Tim and his mom came in the following week. Megan told me with excitement that Tim’s handwriting had improved again after our last session and that there was no regression this time. I praised her efforts for continuing the narrative process in between sessions. I explained that the healing that took place helped Tim to not regress developmentally. They brought a DVD with them. It was a two-part photo show DVD. The first part was of Tim’s early childhood. The second part was of his father’s memorial service. As we watched this together, my heartached as the tears streamed down both of their faces. I focused on my own emotional regulation in order for me to help them stay in their process. When the DVD was finished, I told them how blessed I felt that they would share that with part of their life with me. Tim said that he remembered a lot of the pictures but didn’t remember anything from the memorial service. I explained that this DVD will benefit him in putting together some of the missing pieces of his childhood. I then asked him what he wanted to do next and he stated he wanted to come back next week. And of course when I left here they would go to Burger King.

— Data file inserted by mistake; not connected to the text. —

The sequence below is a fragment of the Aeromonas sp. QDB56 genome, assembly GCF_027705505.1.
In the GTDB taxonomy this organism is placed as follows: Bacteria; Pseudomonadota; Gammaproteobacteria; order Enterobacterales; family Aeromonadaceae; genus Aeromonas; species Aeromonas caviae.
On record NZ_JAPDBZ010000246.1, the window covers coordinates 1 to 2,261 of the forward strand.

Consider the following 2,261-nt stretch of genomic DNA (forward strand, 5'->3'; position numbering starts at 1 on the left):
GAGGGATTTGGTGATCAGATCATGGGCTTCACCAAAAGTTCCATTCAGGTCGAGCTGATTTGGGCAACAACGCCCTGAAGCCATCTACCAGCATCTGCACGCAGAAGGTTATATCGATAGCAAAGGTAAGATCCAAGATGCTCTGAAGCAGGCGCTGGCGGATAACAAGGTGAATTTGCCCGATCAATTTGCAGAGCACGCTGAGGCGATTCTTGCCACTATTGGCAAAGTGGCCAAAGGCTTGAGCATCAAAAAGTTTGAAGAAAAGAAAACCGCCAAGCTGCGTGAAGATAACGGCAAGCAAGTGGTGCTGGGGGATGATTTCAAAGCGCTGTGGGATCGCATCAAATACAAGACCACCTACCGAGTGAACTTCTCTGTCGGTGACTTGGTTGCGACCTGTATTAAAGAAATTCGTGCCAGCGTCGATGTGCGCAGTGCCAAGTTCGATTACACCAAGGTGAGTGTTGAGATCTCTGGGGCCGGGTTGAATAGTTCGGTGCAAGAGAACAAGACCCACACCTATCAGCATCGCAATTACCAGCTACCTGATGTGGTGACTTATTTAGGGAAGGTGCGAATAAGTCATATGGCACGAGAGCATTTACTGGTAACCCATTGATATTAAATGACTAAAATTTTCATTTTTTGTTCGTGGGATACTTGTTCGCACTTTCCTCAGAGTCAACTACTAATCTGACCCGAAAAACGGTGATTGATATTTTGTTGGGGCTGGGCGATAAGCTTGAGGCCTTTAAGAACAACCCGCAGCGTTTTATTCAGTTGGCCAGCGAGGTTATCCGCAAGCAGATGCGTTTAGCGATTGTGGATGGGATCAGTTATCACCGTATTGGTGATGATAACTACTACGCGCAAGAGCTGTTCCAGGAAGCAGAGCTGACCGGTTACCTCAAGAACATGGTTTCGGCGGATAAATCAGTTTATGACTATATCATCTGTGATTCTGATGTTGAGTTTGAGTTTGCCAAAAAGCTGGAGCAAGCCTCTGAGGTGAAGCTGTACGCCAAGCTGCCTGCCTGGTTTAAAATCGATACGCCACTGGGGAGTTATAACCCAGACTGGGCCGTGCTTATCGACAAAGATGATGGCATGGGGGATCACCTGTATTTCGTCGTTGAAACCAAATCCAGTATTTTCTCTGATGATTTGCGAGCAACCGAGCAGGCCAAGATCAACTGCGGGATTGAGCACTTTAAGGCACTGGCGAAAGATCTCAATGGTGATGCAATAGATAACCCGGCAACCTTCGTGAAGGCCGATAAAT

I received an e-mail next week. Megan had gotten really sick and needed to cancel. I didn’t hear from them for quite some time. I was very curious as to how their process was going. Several weeks later I received an e-mail from Megan. She thanked make me for some information she had downloaded off of my website. She told me things were going well. I was relieved because during the process of healing people can get scared because of the heavy emotional work. Sometimes this fear causes them to drop out of therapy and refuse to go back to their process. I am praying and trusting that this was not the case. I am believing that their time with me helped them understand their grief. That it taught them how to process and regulate more effectively as a family. Are they there yet? No, they are not there yet. Are they in process? Yes, they are in process.